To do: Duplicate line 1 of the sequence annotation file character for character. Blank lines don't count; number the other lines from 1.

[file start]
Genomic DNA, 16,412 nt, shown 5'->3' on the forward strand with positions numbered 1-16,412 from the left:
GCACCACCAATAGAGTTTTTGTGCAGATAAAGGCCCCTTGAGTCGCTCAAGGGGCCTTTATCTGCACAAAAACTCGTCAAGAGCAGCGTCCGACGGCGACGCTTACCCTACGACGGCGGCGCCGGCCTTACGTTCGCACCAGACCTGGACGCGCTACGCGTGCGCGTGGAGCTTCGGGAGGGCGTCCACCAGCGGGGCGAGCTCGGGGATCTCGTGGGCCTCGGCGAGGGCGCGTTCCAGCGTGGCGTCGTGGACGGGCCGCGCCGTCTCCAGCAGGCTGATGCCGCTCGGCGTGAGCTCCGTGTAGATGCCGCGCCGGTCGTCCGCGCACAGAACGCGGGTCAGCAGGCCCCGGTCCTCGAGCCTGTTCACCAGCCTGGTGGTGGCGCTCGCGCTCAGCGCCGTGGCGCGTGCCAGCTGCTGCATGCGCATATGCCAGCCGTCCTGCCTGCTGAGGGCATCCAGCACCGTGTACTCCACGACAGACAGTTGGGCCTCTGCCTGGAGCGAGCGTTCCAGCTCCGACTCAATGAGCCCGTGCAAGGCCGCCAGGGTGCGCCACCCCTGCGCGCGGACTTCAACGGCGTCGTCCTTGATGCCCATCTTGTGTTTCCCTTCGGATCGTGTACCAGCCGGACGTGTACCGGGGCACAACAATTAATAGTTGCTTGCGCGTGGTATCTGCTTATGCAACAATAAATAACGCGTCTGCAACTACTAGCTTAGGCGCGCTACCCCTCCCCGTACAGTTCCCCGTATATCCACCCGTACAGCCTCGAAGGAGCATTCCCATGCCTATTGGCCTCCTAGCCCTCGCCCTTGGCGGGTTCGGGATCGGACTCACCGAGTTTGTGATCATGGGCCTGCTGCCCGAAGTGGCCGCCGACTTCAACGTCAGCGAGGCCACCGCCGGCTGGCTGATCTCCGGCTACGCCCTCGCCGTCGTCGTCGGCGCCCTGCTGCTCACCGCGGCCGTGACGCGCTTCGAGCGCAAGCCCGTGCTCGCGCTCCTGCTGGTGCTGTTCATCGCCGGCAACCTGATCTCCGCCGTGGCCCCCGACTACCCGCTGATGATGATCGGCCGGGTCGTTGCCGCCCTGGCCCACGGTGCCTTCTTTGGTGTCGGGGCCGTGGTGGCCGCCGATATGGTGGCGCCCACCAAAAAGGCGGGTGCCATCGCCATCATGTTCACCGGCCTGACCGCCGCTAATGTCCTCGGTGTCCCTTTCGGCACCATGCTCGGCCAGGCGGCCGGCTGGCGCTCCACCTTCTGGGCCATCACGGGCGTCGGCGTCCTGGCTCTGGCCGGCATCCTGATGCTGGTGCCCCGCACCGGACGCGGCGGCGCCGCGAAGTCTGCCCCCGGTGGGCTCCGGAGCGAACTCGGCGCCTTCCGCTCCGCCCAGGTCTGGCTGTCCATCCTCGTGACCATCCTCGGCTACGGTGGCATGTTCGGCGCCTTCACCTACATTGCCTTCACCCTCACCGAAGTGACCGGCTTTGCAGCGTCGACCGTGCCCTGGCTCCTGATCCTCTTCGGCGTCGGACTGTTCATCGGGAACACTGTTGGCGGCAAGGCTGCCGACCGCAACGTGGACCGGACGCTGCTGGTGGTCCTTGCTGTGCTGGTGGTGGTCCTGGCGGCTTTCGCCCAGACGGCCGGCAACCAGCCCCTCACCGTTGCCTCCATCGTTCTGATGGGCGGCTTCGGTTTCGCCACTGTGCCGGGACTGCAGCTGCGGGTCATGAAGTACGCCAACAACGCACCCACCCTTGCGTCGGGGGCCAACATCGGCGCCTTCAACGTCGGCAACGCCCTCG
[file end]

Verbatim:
Genomic DNA, 16,412 nt, shown 5'->3' on the forward strand with positions numbered 1-16,412 from the left: